From: Jacek Kopecky [mailto:jacek@...]

                            I thought section 5 encoding was added to create a _common_ way
                            of representing data structures. This is very important for
                            example to RPC where you can say "whatever the parameter's type,
                            encode it using your encoding of choice (preferably a common one,
                            like SOAP section 5)."

                            I can easily encode "complex graph like data structures" into XML
                            without using SOAP section 5, and in most cases the encoding
                            would be even nicer.

                            Jacek


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                          • Simon Fell
                            I don t see how those problems magically go away, just because you have a bunch of XSD schemas. Cheers Simon ... From: Mike Deem
                            Message 13 of 29 , Jul 26, 2001
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                              I don't see how those problems magically go away, just because you have a
                              bunch of XSD schemas.

                              Cheers
                              Simon

                              -----Original Message-----
                              From: Mike Deem [mailto:mikedeem@...]
                              Sent: Thursday, July 26, 2001 6:05 PM
                              To: soapbuilders@yahoogroups.com
                              Subject: RE: [soapbuilders] SOAP Design pattern (sort of)


                              All serialization can do is translate between XML and simple data types
                              like structures and arrays. An application is, most likely, built of
                              objects that have behavior (like business rules). There is always hand
                              built code that sits between the data model of the message (XML or
                              RPC/struct/array) and the application's object model.

                              Why accept the overhead, bugs, interoperability issues, and complexity a
                              layer that *only* translates from the XML data model to/from the
                              RPC/struct/array data model? The XML data model is richer and easy
                              enough to program to.

                              == Mike ==


                              -----Original Message-----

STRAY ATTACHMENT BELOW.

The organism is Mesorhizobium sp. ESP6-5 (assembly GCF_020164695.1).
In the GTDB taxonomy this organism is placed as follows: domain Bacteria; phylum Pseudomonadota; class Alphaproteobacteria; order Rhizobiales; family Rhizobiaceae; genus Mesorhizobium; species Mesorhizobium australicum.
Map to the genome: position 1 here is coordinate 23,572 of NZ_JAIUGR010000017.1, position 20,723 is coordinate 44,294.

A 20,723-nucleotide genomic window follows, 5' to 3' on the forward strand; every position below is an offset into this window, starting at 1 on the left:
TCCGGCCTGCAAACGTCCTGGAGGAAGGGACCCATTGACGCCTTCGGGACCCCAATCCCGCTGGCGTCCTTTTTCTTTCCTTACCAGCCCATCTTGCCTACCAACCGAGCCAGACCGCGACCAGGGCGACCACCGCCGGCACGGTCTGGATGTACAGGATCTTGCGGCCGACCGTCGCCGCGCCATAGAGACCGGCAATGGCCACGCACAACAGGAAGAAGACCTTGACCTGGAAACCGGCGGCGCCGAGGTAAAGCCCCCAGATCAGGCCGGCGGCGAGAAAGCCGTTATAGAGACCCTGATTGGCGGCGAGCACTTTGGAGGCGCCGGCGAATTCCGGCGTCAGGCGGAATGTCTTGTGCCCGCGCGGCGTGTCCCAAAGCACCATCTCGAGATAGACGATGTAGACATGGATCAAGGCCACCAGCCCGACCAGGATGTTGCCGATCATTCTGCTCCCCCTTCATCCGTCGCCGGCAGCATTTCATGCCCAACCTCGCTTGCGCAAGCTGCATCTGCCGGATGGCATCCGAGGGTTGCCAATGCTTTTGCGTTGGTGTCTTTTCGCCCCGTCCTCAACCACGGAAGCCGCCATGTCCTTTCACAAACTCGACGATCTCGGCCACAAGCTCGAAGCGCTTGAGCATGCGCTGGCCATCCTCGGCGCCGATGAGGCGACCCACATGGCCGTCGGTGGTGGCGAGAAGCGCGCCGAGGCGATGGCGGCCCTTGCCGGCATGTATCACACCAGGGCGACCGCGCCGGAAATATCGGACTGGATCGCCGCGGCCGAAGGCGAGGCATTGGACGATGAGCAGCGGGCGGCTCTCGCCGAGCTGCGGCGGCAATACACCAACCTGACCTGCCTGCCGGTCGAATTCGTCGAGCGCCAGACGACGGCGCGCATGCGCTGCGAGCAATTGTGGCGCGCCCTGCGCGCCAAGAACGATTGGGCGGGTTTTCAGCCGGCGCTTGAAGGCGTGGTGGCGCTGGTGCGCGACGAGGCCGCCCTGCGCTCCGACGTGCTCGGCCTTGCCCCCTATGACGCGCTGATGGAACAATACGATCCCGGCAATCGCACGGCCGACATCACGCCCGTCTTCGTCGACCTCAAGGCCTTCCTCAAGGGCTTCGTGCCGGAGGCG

From: Simon Fell [mailto:sfell@...]
                              Sent: Thursday, July 26, 2001 12:17 PM
                              To: 'soapbuilders@yahoogroups.com'
                              Subject: RE: [soapbuilders] SOAP Design pattern (sort of)

                              For me this is the crux of the issue, this is a big concern I have with
                              the
                              push that is being made to move to XSD literal style from section 5,
                              AFAICS
                              you loose a lot of the XML <-> Native types benefits, I for one don't
                              want
                              to write code to de-serialize what 50 other people think an array should
                              look like.

                              Cheers
                              Simon

                              -----Original Message-----
                              From: Jacek Kopecky [mailto:jacek@...]

                              I thought section 5 encoding was added to create a _common_ way
                              of representing data structures. This is very important for
                              example to RPC where you can say "whatever the parameter's type,
                              encode it using your encoding of choice (preferably a common one,
                              like SOAP section 5)."

                              I can easily encode "complex graph like data structures" into XML
                              without using SOAP section 5, and in most cases the encoding
                              would be even nicer.

                              Jacek


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                              implementation and interoperability issues. Please stay on-topic.

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                            • Rosimildo da Silva
                              From: Simon Fell To: soapbuilders@yahoogroups.com Sent: Thursday, July 26, 2001 8:17 PM Subject: RE: [soapbuilders] SOAP Design pattern (sort of)I don t
                              Message 14 of 29 , Jul 26, 2001
                              • 0 Attachment
                                From: Simon Fell
                                To: 'soapbuilders@yahoogroups.com'
                                Sent: Thursday, July 26, 2001 8:17 PM
                                Subject: RE: [soapbuilders] SOAP Design pattern (sort of)